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outcomes were expressed relative to wear time.

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Changes in physical behavior during cardiac rehabilitation

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Table 2 shows the observed data and outcomes of the paired t-tests for mean changes over time in the

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volume of physical behavior (graphically depicted in Figure 2).

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ACCEPTED MANUSCRIPT Running head: Physical behavior and cardiac rehabilitation Total activity counts per minute significantly increased between T0 and T1 (mean

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difference=50.56 counts/min, p<0.001), and between T0 and T2 (mean difference=55.04 counts/min,

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p<0.001). The step count also increased between T0 and T1 (mean difference=0.67 steps/min, p=0.002)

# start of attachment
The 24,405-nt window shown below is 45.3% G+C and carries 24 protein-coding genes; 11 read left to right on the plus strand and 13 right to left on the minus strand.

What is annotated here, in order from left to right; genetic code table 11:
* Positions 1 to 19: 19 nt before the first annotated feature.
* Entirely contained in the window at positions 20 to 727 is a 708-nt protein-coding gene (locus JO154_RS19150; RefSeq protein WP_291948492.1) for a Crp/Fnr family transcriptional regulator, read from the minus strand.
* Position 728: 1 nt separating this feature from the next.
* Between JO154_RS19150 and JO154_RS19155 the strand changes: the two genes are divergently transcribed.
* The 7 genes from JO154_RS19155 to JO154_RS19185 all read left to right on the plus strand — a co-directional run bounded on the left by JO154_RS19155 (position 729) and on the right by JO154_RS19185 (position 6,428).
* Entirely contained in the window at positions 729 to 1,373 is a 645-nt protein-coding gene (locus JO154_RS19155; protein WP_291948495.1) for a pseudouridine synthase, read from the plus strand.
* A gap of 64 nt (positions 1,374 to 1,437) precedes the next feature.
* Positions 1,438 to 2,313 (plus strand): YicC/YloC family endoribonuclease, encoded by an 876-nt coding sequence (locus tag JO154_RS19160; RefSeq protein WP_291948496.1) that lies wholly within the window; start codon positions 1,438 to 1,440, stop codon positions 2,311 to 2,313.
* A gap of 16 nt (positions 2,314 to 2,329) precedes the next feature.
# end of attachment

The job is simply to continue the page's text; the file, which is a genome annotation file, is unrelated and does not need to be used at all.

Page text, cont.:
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and between T0 and T2 (mean difference=0.55 steps/min, p=0.017). At T0, 39.3% of participants were

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compliant with a daily step target of 6500. This compliance increased to 51.4% (p<0.001) at T1 and was

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46.5% at T2 (p<0.001 vs T0).

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Between T0 and T1, the time spent in MVPA and light activity increased (mean difference=0.65%

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of waking hours, p=0.002 and mean difference=1.84%, p=0.001 respectively) and time in SB decreased

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(mean difference=-2.49%, p<0.001). During an average day with a wear time of 14.5 hours, this equals a

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change of +5.7 min in MVPA, +16.0 min in light activities and -21.7 min in SB. Differences remained